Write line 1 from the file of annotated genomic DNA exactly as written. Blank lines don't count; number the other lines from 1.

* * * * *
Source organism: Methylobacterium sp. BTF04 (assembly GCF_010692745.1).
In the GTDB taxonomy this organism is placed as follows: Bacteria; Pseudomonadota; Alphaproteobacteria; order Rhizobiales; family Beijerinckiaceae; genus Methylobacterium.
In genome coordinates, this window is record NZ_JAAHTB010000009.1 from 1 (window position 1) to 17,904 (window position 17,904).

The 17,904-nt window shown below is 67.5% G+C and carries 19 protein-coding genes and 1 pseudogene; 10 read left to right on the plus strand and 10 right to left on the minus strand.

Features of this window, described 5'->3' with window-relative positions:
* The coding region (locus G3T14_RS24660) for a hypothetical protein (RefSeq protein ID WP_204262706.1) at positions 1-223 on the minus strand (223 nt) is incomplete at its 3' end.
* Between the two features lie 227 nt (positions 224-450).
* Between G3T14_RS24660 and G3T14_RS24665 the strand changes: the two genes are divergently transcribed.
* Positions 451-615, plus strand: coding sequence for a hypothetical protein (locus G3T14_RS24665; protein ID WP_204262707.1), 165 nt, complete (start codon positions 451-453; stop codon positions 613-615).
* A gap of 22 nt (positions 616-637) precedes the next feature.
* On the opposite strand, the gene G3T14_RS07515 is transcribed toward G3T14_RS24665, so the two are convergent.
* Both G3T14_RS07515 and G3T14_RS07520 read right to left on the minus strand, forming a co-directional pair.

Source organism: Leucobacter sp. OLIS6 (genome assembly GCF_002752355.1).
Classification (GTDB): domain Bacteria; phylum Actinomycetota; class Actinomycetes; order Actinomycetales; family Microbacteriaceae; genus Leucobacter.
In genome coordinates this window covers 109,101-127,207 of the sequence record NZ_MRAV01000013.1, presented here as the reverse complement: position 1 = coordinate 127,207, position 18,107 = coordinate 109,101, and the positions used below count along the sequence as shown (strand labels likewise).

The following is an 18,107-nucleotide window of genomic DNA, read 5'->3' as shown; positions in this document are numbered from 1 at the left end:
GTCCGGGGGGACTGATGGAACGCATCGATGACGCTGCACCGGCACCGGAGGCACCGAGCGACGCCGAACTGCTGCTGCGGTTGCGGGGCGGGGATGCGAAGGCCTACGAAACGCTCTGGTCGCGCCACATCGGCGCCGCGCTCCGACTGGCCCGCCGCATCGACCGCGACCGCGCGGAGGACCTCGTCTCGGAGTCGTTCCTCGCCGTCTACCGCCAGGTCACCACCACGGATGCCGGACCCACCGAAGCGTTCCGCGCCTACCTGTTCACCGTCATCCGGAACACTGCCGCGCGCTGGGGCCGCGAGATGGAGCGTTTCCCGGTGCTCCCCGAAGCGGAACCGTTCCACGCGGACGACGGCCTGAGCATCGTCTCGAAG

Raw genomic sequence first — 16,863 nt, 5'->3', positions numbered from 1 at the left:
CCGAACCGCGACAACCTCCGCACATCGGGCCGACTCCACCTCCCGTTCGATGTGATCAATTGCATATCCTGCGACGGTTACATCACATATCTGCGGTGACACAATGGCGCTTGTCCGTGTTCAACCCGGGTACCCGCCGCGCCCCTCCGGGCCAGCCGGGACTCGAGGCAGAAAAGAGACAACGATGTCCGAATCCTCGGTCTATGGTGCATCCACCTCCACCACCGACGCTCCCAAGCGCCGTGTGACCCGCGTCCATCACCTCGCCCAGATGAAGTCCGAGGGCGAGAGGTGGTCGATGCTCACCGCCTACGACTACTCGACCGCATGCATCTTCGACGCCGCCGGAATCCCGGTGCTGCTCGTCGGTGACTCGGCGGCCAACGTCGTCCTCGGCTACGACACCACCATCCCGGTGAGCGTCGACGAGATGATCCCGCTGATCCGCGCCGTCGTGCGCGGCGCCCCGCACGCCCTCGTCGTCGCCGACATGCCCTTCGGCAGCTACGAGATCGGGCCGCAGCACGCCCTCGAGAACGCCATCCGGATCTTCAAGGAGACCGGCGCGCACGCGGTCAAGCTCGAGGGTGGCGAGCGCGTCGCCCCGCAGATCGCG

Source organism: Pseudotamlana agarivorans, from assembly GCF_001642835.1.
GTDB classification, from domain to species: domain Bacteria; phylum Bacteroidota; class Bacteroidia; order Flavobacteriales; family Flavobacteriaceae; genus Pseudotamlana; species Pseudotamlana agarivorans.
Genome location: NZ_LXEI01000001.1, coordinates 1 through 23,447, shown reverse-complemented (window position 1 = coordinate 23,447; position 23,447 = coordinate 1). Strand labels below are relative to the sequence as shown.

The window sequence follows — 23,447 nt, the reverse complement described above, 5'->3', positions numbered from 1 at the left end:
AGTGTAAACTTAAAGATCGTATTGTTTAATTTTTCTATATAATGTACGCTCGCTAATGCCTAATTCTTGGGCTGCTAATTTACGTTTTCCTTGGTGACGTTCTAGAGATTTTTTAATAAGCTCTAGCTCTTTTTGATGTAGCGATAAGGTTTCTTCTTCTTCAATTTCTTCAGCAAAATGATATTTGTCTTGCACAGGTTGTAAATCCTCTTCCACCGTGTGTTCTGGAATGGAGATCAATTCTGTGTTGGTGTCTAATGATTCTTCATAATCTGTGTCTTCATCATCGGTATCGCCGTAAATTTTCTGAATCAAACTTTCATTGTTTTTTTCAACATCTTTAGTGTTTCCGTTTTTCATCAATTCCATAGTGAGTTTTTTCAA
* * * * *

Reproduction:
Source organism: Methylobacterium sp. BTF04 (assembly GCF_010692745.1).